It is said if you drove a straight line from New York to San Francisco it is about 3000 miles. Move the steering wheel 1/8th on an inch to the left and you’re in Mexico. Just a little bit not much will cause such a radical change. I think Steve at times could see that that 1/8 of an inch would take them far from convention and either saw or trusted that the ‘dots” would be there and he was right. One “dot” he learned from another “Creative” marketer from the world of golf, Ely Callaway. When Ely introduced the Big Bertha Driver it was revolutionary in design. Most everyone thought this new design would be priced at a few dollars above the rest of the pack and that it would fail soon, Ely didn’t do that. He priced the Big Bertha not $20 but $200 over the competitions price and they flew out of the stores! The same thing happened with the “i” product line for Steve. Both products weren’t really radically different but they were different none the less but perception drove them further and taking the risk to go against the tendency to price product as low as possible definitely bucks the norm and that is marketing creativity and daring at its finest!

In his later years Steve was more about facilitating others creativity and he found his creative path as a visionary and leader. “Technology is nothing. What’s important is that you have a faith in people, that they’re basically good and smart, and if you give them tools, they’ll do wonderful things with them.” His goal was to facilitate the atmosphere where others in Apple could be able to be creative without restraints. Yes he was known for micromanaging a bit but I am certain the engineers and designers were stressed to “get er done” vs. worrying about budgets. He moved the “dots” within Apple very well. He was also very grounded in a reality many of us do not want to face, our own mortality and what it means, “For the past 33 years, I have looked in the mirror every morning and asked myself: ‘If today were the last day of my life, would I want to do what I am about to do today?’ And whenever the answer has been ‘No’ for too many days in a row, I know I need to change something.” From this we can gather that much of what he did was based more on what he liked to do vs. what he had to do. The results of this may be seen here, “Innovation has nothing to do with how many R & D dollars you have. When Apple came up with the Mac, IBM was spending at least 100 times more on R & D. It’s not about money. It’s about the people you have, how you’re led, and how much you get it.” And from the desire to do what he liked Steve and his company gave us the innovations that have changed the world. And maybe Steve did like out running the big guys R & D departments in those earlier days too!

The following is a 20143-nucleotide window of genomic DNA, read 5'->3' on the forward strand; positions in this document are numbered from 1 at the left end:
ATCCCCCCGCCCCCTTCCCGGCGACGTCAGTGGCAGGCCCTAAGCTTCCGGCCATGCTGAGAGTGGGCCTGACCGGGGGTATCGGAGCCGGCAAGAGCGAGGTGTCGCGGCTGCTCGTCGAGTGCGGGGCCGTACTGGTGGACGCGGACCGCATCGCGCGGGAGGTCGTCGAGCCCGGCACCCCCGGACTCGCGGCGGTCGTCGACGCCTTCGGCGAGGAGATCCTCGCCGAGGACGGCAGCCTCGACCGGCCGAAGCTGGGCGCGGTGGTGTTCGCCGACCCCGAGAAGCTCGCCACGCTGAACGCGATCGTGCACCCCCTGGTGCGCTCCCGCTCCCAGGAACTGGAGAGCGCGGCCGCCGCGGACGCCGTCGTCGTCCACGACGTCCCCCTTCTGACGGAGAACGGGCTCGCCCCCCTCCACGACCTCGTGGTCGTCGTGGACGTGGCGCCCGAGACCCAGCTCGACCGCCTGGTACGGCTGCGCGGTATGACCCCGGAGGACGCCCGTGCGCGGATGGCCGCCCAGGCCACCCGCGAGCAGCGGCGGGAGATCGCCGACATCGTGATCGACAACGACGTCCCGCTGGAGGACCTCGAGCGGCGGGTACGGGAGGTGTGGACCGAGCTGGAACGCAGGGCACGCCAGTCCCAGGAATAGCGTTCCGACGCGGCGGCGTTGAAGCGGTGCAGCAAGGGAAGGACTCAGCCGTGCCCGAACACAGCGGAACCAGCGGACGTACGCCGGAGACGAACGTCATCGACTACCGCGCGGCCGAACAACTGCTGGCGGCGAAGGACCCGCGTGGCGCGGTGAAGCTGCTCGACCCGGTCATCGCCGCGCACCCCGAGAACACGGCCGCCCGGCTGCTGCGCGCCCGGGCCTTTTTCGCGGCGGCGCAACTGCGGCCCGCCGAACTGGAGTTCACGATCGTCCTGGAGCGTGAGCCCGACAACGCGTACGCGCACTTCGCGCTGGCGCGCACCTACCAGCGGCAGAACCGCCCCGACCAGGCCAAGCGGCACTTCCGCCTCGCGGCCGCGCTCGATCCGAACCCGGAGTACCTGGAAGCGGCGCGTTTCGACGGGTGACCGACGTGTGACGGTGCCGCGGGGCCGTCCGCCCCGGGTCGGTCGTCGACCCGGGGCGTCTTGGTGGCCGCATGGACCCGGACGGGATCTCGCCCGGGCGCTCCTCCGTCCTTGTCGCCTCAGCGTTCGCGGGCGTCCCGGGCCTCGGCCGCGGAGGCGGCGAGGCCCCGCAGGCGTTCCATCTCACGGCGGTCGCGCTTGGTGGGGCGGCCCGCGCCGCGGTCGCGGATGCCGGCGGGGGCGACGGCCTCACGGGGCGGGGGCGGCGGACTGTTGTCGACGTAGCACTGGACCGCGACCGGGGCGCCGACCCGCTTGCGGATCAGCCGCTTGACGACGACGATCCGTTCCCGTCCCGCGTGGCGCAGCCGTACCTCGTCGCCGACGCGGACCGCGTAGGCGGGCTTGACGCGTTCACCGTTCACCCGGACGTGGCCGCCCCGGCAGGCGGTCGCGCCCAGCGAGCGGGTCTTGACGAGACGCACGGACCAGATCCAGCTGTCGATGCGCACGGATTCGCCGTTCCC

All of us involved in e-Learning are in one way shape or form one of Steve’s “dots”! Steve predicted that “Computers and Software will change how we learn” and all of us are the ones doing this now. Let’s look at it this way we’re all like the engineers and scientists who responded to the challenge laid down by John F. Kennedy, “I believe that this nation should commit itself to achieving the goal, before this decade is out, of landing a man on the moon and returning him safely to the earth.” During that era we were discovering and learning new things at a fast pace that has not stopped accelerating. I remember a projection form 1983 that what we knew then would be only 17% of the knowledge we would have by 2000. That is staggering when you think about and the demands to stay current are demanding on our audience, the learner and on those who must design courses and everybody needs to try and keep up! In some areas the content being taught is becoming obsolete by the time the courses are finished and to the other extreme we are stressed to find anything new since the knowledge base has been static for 40 years or more. Both situations take imagination and creativity to either engage or just plain keep up! So now we must learn to create at a rapid pace because those who are learning have to learn at a rapid pace just to keep up. The demands are high and the challenge is to be creative and “go where no “dot” has gone before”, forgive the Star Trek parody.

Creating new and invigorating learning experiences for our clients who are learning just to keep pace with all the changes that are taking place is a demanding enough task. We learn from Steve Jobs’ example that if we follow the “dots” from the past logically we could be in trouble. We need to think with more creativity and daring to insure our future. Now more than ever is when we need thinkers and doers with the audacity of a Steve Jobs to help us explore just where e-Learning, M-Learning, GBL etc. can take us. All of us are on the cutting edge of what Steve and others like him saw years ago. I for one look forward to facing the challenge before us all. How about you?

About the author

Tom Burton